By Aziz El Yaakoubi
RIYADH (Reuters) -United Nations and United States envoys on Wednesday welcomed unilateral truce moves by Yemen’s warring sides as encouraging steps, while stressing the need for a more comprehensive ceasefire that would help alleviate a dire humanitarian crisis.
The Saudi-led coalition fighting Yemen’s Houthis had said it would temporarily halt military operations from Wednesday after the Iran-aligned group this week declared a three-day cessation of cross-border attacks and ground offensives in Yemen.
As part of efforts to end the seven-year-old war that has killed tens of thousands and pushed millions into hunger, the initiatives followed a U.N. call for a truce during the Muslim holy month of Ramadan that starts this week.
U.N. special envoy Hans Grundberg and U.S. special envoy Tim Lenderking, speaking at a gathering of allied Yemeni factions in Riyadh on Wednesday, said the unilateral announcements were a step in the right direction.
The two envoys have been pressing Riyadh to ease coalition sea and air restrictions on areas held by the Houthis, who ousted the Saudi-backed government from the capital, Sanaa, in late 2014, prompting the coalition to intervene months later.
They have also urged the Houthis to end an offensive in energy-producing Marib, the internationally recognised government’s last stronghold in North Yemen.
“Yemen needs a truce. I am engaging with the parties with a sense of urgency to reach this truce by the beginning of Ramadan. The truce will ease the fuel crisis and facilitate the freedom of movement,” Grundberg told the gathering.
Lenderking said the U.N. proposal could serve as a first step towards a comprehensive ceasefire and a “new, more inclusive political process”.
Two sources familiar with the matter had said the proposal was for a temporary truce in exchange for allowing fuel ships to dock at Houthi-held Hodeidah port and a small number of commercial flights to operate from Sanaa airport.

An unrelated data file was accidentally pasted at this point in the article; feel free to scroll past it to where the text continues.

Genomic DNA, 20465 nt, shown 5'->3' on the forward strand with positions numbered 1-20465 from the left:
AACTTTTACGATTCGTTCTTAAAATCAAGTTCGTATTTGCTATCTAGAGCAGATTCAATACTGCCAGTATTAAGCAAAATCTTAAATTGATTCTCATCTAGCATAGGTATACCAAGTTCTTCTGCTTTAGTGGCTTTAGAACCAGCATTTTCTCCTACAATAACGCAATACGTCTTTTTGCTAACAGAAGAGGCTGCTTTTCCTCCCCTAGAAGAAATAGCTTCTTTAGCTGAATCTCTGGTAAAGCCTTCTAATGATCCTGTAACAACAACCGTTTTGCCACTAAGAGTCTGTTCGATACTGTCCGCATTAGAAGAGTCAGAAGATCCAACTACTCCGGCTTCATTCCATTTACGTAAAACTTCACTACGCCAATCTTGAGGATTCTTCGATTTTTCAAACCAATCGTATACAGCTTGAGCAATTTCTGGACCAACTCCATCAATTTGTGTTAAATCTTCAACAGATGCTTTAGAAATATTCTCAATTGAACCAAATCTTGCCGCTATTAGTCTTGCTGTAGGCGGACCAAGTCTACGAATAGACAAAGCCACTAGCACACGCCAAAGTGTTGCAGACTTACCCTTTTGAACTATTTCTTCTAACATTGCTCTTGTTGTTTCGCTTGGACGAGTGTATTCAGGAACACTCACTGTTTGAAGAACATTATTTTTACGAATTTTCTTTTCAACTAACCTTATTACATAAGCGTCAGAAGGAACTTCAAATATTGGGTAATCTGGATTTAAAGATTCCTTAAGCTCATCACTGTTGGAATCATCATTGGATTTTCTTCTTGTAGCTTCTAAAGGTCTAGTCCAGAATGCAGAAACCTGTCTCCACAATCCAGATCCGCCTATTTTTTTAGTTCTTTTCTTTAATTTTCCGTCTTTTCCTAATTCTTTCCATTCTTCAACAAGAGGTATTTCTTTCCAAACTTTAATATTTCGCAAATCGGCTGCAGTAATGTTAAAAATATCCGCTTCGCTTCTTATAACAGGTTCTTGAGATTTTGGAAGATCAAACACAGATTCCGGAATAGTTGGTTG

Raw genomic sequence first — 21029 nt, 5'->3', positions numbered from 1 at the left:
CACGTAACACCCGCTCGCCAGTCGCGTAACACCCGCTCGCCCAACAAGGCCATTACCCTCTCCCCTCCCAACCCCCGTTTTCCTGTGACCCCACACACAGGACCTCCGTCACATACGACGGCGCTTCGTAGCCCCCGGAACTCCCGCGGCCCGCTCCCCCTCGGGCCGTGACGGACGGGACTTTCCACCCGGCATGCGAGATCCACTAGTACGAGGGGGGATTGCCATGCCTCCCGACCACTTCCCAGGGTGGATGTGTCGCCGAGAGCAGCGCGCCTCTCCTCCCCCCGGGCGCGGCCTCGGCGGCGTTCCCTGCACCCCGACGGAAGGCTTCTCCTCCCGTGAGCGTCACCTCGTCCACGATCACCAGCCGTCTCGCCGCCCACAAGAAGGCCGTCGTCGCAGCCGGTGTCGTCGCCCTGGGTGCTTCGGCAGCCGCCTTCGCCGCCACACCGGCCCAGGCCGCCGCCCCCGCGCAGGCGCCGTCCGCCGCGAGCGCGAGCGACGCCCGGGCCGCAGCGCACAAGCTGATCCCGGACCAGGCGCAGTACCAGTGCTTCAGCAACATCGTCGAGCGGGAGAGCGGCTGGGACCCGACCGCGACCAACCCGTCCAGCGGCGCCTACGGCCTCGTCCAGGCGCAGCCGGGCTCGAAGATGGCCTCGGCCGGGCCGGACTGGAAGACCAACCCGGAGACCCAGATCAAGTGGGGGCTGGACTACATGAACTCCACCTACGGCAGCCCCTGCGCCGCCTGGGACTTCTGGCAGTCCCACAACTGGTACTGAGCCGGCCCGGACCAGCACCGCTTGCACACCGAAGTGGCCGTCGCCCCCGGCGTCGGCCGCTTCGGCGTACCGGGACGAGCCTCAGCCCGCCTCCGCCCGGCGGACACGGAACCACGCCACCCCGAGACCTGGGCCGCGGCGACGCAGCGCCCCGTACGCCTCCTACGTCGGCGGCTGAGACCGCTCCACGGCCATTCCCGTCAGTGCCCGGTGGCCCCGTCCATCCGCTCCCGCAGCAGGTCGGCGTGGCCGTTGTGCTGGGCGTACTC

A senior U.S. State Department official said there were “real opportunities” for progress because there was “buy in” within Yemen and from countries in the region.
“We’ve seen positive statements from the Houthis that they would be willing to engage,” the official said.
A permanent ceasefire has proved elusive as both sides resisted compromise. The Houthis want the coalition to lift its blockade ahead of any truce talks while the alliance, which controls Yemen’s seas and air space, wants a simultaneous deal.
Houthi chief negotiator Mohammed Abdulsalam told Reuters the group has for over a month been discussing a “humanitarian truce” with Grundberg and hoped “those efforts will succeed”.
“On Riyadh’s dialogue, we are not concerned about it nor its outcomes,” he said, referring to the week-long Yemeni talks that the Houthis shunned for not being held in a “neutral” country.
Riyadh has struggled to exit the conflict that is largely seen as a proxy war between Saudi Arabia and Iran. The Houthis say they are fighting a corrupt system and foreign aggression.
(Reporting by Aziz El Yaakoubi; additional reporting by Humeyra Pamuk; Writing by Ghaida Ghantous; Editing by Catherine Evans, Barbara Lewis, William Maclean and Richard Chang)